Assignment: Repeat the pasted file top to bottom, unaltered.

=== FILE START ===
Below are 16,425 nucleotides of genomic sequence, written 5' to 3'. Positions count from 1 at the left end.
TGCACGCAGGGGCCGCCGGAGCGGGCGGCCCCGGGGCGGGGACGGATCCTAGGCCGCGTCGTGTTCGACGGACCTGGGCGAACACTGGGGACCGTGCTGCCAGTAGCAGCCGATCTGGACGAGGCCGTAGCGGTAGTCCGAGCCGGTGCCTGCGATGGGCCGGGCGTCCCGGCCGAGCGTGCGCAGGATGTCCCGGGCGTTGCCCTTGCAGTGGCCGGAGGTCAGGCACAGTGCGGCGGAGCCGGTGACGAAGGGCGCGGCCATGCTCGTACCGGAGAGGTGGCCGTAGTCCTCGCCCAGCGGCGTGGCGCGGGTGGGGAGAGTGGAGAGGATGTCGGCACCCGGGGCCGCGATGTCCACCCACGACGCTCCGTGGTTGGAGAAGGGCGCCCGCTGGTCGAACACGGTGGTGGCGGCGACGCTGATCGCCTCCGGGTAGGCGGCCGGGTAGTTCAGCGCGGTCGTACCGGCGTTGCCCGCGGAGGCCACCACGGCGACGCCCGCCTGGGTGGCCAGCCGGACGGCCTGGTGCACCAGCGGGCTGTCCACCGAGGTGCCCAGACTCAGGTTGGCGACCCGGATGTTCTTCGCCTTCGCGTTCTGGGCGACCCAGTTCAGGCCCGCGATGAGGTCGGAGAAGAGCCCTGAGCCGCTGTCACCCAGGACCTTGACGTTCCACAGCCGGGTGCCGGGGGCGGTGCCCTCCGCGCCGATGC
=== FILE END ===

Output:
Below are 16,425 nucleotides of genomic sequence, written 5' to 3'. Positions count from 1 at the left end.
TGCACGCAGGGGCCGCCGGAGCGGGCGGCCCCGGGGCGGGGACGGATCCTAGGCCGCGTCGTGTTCGACGGACCTGGGCGAACACTGGGGACCGTGCTGCCAGTAGCAGCCGATCTGGACGAGGCCGTAGCGGTAGTCCGAGCCGGTGCCTGCGATGGGCCGGGCGTCCCGGCCGAGCGTGCGCAGGATGTCCCGGGCGTTGCCCTTGCAGTGGCCGGAGGTCAGGCACAGTGCGGCGGAGCCGGTGACGAAGGGCGCGGCCATGCTCGTACCGGAGAGGTGGCCGTAGTCCTCGCCCAGCGGCGTGGCGCGGGTGGGGAGAGTGGAGAGGATGTCGGCACCCGGGGCCGCGATGTCCACCCACGACGCTCCGTGGTTGGAGAAGGGCGCCCGCTGGTCGAACACGGTGGTGGCGGCGACGCTGATCGCCTCCGGGTAGGCGGCCGGGTAGTTCAGCGCGGTCGTACCGGCGTTGCCCGCGGAGGCCACCACGGCGACGCCCGCCTGGGTGGCCAGCCGGACGGCCTGGTGCACCAGCGGGCTGTCCACCGAGGTGCCCAGACTCAGGTTGGCGACCCGGATGTTCTTCGCCTTCGCGTTCTGGGCGACCCAGTTCAGGCCCGCGATGAGGTCGGAGAAGAGCCCTGAGCCGCTGTCACCCAGGACCTTGACGTTCCACAGCCGGGTGCCGGGGGCGGTGCCCTCCGCGCCGATGC